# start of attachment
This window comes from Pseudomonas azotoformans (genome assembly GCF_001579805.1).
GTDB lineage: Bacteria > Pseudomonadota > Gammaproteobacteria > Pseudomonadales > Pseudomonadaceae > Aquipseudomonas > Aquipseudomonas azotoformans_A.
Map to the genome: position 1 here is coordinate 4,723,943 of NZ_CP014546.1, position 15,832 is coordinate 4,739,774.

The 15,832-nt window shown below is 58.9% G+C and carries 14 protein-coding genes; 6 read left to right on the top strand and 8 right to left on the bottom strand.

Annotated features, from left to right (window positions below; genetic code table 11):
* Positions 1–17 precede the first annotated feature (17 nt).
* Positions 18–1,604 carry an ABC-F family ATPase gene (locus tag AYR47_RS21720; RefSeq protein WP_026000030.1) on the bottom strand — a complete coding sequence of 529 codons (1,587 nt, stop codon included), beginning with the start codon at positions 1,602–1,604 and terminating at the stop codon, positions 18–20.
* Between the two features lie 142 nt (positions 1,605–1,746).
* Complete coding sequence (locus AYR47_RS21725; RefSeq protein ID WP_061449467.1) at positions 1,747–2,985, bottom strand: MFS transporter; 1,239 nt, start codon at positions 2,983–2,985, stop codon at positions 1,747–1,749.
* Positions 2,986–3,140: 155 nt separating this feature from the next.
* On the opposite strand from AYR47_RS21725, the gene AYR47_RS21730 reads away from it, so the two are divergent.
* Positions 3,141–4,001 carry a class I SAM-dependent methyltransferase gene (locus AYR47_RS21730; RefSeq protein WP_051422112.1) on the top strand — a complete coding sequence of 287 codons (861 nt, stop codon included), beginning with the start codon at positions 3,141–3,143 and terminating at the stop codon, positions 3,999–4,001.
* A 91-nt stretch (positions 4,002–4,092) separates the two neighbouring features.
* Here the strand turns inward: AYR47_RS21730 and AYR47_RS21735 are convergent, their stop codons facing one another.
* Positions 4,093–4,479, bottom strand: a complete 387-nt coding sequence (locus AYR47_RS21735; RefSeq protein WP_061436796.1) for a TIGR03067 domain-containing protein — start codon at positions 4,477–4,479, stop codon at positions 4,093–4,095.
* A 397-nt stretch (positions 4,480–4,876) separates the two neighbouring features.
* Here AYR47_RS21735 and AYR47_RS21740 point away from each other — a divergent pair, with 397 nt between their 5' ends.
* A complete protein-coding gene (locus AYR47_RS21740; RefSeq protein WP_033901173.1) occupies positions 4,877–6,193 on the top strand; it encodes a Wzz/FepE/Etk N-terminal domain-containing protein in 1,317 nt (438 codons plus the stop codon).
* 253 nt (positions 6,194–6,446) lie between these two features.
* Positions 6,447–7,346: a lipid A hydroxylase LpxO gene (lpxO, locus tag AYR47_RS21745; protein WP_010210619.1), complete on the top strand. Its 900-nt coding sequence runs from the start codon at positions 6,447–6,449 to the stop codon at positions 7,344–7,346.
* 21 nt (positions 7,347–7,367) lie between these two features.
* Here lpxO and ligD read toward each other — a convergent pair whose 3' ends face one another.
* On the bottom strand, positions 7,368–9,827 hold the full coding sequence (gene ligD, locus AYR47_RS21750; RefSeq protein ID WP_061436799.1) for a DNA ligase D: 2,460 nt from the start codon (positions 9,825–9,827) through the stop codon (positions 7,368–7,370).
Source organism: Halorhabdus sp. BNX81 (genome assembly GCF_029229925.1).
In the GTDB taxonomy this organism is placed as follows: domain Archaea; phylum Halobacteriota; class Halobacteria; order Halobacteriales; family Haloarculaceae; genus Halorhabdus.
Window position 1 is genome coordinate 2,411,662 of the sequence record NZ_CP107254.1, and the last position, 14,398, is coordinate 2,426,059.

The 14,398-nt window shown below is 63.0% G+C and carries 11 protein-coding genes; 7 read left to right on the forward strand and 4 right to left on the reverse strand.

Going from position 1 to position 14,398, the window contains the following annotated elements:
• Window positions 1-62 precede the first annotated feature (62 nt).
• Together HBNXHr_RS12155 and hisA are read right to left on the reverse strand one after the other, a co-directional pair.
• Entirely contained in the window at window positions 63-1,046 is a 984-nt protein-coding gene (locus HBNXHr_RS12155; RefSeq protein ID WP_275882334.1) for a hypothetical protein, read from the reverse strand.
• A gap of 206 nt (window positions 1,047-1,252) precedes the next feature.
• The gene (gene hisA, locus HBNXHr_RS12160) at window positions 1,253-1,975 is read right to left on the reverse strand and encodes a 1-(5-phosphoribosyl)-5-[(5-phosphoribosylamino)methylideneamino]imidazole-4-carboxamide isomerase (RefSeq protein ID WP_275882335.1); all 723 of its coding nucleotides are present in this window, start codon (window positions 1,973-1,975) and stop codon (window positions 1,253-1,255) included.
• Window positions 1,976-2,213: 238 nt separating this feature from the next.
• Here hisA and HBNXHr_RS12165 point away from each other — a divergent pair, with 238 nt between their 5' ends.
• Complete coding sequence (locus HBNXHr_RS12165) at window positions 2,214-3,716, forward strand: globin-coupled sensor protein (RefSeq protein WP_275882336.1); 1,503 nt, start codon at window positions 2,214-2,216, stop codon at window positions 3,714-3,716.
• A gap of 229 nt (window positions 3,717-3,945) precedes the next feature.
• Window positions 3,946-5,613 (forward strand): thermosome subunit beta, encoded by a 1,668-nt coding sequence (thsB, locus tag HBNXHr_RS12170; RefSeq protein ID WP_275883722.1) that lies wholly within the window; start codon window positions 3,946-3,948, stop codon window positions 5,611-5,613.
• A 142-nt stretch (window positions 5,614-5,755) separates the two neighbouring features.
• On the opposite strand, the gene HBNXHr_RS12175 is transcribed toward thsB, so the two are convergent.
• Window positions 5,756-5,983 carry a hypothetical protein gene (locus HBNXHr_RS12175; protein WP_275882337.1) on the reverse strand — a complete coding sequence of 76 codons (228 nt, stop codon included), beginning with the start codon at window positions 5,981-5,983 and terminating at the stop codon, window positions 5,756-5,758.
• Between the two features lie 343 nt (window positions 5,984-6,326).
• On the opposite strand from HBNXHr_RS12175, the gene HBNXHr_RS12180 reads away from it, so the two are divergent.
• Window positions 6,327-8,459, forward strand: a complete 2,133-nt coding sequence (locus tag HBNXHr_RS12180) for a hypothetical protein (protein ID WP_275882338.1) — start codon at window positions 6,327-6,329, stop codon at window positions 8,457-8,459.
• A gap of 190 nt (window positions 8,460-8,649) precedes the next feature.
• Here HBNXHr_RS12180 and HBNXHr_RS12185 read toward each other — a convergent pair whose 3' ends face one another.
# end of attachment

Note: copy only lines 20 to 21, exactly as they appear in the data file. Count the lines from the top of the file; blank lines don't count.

* Positions 6,447–7,346: a lipid A hydroxylase LpxO gene (lpxO, locus tag AYR47_RS21745; protein WP_010210619.1), complete on the top strand. Its 900-nt coding sequence runs from the start codon at positions 6,447–6,449 to the stop codon at positions 7,344–7,346.
* 21 nt (positions 7,347–7,367) lie between these two features.